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Cask can be likened to venv or maven for Emacs Lisp development, although, as with all things emacs, is decidedly less sophisticated (but no less arcane).

Cask provisions dependencies within a sandbox via a user-defined “Cask” file analogous to requirements-dev.txt or pom.xml.

Cask does not absolve you of having to learn emacs’s command flags. Cask only constructs the sandbox, one for each version of emacs you choose to test.


git clone
make -C cask install

Not-so-quick start

With just this baseline “Cask” file, you can run most of the commands described in

(source gnu)
(source melpa)

(package-file "your-main-file.el")

To run ert tests under an older emacs:

EMACS=emacs-25.3 cask emacs --batch -l mytest.el -f ert-run-tests-batch

We have deprecated the cask exec invocation, and consequently no longer recommend cask exec ert-runner nor cask exec ecukes .

Typical Makefile Usage

Egregious boilerplate follows:

export EMACS ?= $(shell which emacs)
CASK_DIR := $(shell cask package-directory)

$(CASK_DIR): Cask
	cask install
	@touch $(CASK_DIR)

.PHONY: cask
cask: $(CASK_DIR)

.PHONY: compile
compile: cask
	! (cask eval "(let ((byte-compile-error-on-warn t)) \
	                 (cask-cli/build))" 2>&1 \
	   | egrep -a "(Warning|Error):") ; \
	  (ret=$$? ; cask clean-elc && exit $$ret)

.PHONY: test
test: compile
	cask emacs --batch -L ./test -l readme-test -f ert-run-tests-batch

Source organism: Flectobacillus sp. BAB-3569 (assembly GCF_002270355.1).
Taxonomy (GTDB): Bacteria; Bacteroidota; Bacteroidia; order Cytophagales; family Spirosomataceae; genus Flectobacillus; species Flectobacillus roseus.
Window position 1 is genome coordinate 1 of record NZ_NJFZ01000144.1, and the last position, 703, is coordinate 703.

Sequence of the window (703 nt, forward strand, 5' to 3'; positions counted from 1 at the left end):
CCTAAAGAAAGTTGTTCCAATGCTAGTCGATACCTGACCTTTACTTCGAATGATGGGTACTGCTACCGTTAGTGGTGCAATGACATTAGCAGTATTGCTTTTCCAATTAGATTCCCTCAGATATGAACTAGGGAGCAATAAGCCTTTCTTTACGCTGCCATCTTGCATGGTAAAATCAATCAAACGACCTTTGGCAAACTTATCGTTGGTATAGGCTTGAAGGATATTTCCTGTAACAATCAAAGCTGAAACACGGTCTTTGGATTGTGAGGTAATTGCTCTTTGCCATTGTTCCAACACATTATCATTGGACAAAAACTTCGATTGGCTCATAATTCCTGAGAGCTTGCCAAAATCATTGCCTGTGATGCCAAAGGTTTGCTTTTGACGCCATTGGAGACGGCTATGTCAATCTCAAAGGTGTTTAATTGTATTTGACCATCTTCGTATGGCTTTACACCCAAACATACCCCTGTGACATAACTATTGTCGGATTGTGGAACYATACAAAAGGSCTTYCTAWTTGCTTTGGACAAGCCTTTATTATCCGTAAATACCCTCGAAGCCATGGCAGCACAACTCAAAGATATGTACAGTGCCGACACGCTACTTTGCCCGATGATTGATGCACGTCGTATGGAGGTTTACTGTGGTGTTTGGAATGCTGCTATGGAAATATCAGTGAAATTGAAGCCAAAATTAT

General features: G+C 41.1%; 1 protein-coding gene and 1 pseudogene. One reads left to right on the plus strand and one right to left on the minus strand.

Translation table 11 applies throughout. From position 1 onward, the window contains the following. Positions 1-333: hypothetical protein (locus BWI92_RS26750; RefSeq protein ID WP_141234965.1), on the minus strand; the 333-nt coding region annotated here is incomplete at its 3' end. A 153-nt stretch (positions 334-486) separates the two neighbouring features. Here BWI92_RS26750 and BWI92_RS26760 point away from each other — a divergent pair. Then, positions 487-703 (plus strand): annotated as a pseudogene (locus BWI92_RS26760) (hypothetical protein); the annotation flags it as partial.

Typical CI Usage

Cask, in conjunction with setup-emacs, is commonly used in Github Actions. Egregious boilerplate follows:

    runs-on: ubuntu-latest
          - 26.3
          - 27.2
          - 28.1
      - uses: actions/checkout@v2
      - uses: purcell/setup-emacs@master
          version: ${{ matrix.emacs-version }}
      - uses: actions/cache@v2
        id: cache-cask-packages
          path: .cask
          key: cache-cask-packages-000
      - uses: actions/cache@v2
        id: cache-cask-executable
          path: ~/.cask
          key: cache-cask-executable-000
      - uses: cask/setup-cask@master
        if: steps.cache-cask-executable.outputs.cache-hit != 'true'
          version: snapshot
      - run: echo "$HOME/.cask/bin" >> $GITHUB_PATH

Frequently Asked Questions

Why does install “not know where to install”?
After assaying cross-platform schemes like systemd-path and XDG_DATA_HOME to figure out a suitable install directory, Cask resorts to the old, unspoken standbys of ~/.local/bin and ~/bin. If neither of those are present, then make install gives up with that error. I couldn’t determine a more standard method last I asked
Why is everything you say inconsistent with
I would disregard nearly everything at, especially the Quickstart page. In particular, I would not require cask in your dot.emacs since cask is now largely a command-line tool independent of whatever you do within emacs. If you are calling cask-initialize in your dot.emacs or harken back to the bygone era of pallet, I’m afraid you’re on your own.
Why must I replicate dependencies in the Cask file?
You mustn’t, but probably more than half of Cask deployments in the wild needlessly do. cask list automatically shows your package’s dependencies if you specify them pro forma in a Package-Requires header. The oft-confused development stanza is analogous to requirements-dev.txt. Only packages required by your testing apparatus, e.g., ert-runner, should be added there.
Doesn’t Cask make things more complicated?
Yes, because it forces you to test your package under multiple versions of emacs. Most packages don’t do any testing at all, which is why emacs has lost credibility with the computing public.
Is Cask a vassal of MELPA?
Yes, Cask’s early development history is intertwined with that of MELPA’s package-build. Cask employs that module for all packaging tasks including dependency provisioning.